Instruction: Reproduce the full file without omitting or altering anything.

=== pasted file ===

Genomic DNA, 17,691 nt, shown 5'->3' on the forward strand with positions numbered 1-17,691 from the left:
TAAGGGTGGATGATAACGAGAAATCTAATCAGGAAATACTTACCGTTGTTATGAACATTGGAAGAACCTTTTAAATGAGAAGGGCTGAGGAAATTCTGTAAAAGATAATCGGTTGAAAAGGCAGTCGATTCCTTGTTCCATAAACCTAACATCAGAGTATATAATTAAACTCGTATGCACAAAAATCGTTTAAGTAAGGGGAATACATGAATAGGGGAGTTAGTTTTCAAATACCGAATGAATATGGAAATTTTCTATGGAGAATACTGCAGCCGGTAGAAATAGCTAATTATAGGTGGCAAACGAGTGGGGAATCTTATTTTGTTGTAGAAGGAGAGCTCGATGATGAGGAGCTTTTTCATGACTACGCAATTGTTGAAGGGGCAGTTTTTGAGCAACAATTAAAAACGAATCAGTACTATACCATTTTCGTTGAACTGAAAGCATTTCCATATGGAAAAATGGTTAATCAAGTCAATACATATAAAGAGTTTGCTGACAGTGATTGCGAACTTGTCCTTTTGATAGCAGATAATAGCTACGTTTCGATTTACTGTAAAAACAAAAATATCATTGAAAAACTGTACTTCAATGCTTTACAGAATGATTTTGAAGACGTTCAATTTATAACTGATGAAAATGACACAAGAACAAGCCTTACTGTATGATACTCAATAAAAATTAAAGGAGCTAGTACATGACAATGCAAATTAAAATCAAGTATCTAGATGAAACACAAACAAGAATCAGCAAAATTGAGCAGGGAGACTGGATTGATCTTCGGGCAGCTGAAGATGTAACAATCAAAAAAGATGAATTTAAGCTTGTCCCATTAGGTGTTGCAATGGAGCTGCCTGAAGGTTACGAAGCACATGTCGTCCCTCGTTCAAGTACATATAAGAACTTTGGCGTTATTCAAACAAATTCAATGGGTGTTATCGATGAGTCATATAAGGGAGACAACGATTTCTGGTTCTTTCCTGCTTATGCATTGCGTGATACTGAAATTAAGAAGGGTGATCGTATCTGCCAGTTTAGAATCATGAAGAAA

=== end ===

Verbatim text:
Genomic DNA, 17,691 nt, shown 5'->3' on the forward strand with positions numbered 1-17,691 from the left:
TAAGGGTGGATGATAACGAGAAATCTAATCAGGAAATACTTACCGTTGTTATGAACATTGGAAGAACCTTTTAAATGAGAAGGGCTGAGGAAATTCTGTAAAAGATAATCGGTTGAAAAGGCAGTCGATTCCTTGTTCCATAAACCTAACATCAGAGTATATAATTAAACTCGTATGCACAAAAATCGTTTAAGTAAGGGGAATACATGAATAGGGGAGTTAGTTTTCAAATACCGAATGAATATGGAAATTTTCTATGGAGAATACTGCAGCCGGTAGAAATAGCTAATTATAGGTGGCAAACGAGTGGGGAATCTTATTTTGTTGTAGAAGGAGAGCTCGATGATGAGGAGCTTTTTCATGACTACGCAATTGTTGAAGGGGCAGTTTTTGAGCAACAATTAAAAACGAATCAGTACTATACCATTTTCGTTGAACTGAAAGCATTTCCATATGGAAAAATGGTTAATCAAGTCAATACATATAAAGAGTTTGCTGACAGTGATTGCGAACTTGTCCTTTTGATAGCAGATAATAGCTACGTTTCGATTTACTGTAAAAACAAAAATATCATTGAAAAACTGTACTTCAATGCTTTACAGAATGATTTTGAAGACGTTCAATTTATAACTGATGAAAATGACACAAGAACAAGCCTTACTGTATGATACTCAATAAAAATTAAAGGAGCTAGTACATGACAATGCAAATTAAAATCAAGTATCTAGATGAAACACAAACAAGAATCAGCAAAATTGAGCAGGGAGACTGGATTGATCTTCGGGCAGCTGAAGATGTAACAATCAAAAAAGATGAATTTAAGCTTGTCCCATTAGGTGTTGCAATGGAGCTGCCTGAAGGTTACGAAGCACATGTCGTCCCTCGTTCAAGTACATATAAGAACTTTGGCGTTATTCAAACAAATTCAATGGGTGTTATCGATGAGTCATATAAGGGAGACAACGATTTCTGGTTCTTTCCTGCTTATGCATTGCGTGATACTGAAATTAAGAAGGGTGATCGTATCTGCCAGTTTAGAATCATGAAGAAA